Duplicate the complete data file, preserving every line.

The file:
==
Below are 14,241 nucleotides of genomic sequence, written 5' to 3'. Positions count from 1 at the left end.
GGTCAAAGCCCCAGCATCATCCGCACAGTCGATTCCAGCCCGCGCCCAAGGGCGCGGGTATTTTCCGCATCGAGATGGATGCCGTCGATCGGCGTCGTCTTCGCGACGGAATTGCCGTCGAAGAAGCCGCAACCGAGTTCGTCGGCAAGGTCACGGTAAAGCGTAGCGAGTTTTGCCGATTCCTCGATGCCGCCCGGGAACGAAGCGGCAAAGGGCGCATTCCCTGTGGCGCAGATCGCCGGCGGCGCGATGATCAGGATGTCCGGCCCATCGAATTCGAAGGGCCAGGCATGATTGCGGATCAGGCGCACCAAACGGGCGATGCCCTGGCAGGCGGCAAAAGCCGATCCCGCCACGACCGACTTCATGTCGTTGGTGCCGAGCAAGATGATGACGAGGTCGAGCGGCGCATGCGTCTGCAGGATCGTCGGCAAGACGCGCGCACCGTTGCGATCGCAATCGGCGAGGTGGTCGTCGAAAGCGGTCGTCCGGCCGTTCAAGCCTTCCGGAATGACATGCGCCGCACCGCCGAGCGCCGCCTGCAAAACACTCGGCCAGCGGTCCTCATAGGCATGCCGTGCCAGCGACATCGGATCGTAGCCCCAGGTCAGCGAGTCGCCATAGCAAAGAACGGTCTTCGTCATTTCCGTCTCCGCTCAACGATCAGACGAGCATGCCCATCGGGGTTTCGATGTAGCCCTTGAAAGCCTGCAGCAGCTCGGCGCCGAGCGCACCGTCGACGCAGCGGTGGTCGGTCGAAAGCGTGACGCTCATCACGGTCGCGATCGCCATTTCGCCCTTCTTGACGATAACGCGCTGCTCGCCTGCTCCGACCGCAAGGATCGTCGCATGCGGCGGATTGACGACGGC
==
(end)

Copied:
Below are 14,241 nucleotides of genomic sequence, written 5' to 3'. Positions count from 1 at the left end.
GGTCAAAGCCCCAGCATCATCCGCACAGTCGATTCCAGCCCGCGCCCAAGGGCGCGGGTATTTTCCGCATCGAGATGGATGCCGTCGATCGGCGTCGTCTTCGCGACGGAATTGCCGTCGAAGAAGCCGCAACCGAGTTCGTCGGCAAGGTCACGGTAAAGCGTAGCGAGTTTTGCCGATTCCTCGATGCCGCCCGGGAACGAAGCGGCAAAGGGCGCATTCCCTGTGGCGCAGATCGCCGGCGGCGCGATGATCAGGATGTCCGGCCCATCGAATTCGAAGGGCCAGGCATGATTGCGGATCAGGCGCACCAAACGGGCGATGCCCTGGCAGGCGGCAAAAGCCGATCCCGCCACGACCGACTTCATGTCGTTGGTGCCGAGCAAGATGATGACGAGGTCGAGCGGCGCATGCGTCTGCAGGATCGTCGGCAAGACGCGCGCACCGTTGCGATCGCAATCGGCGAGGTGGTCGTCGAAAGCGGTCGTCCGGCCGTTCAAGCCTTCCGGAATGACATGCGCCGCACCGCCGAGCGCCGCCTGCAAAACACTCGGCCAGCGGTCCTCATAGGCATGCCGTGCCAGCGACATCGGATCGTAGCCCCAGGTCAGCGAGTCGCCATAGCAAAGAACGGTCTTCGTCATTTCCGTCTCCGCTCAACGATCAGACGAGCATGCCCATCGGGGTTTCGATGTAGCCCTTGAAAGCCTGCAGCAGCTCGGCGCCGAGCGCACCGTCGACGCAGCGGTGGTCGGTCGAAAGCGTGACGCTCATCACGGTCGCGATCGCCATTTCGCCCTTCTTGACGATAACGCGCTGCTCGCCTGCTCCGACCGCAAGGATCGTCGCATGCGGCGGATTGACGACGGC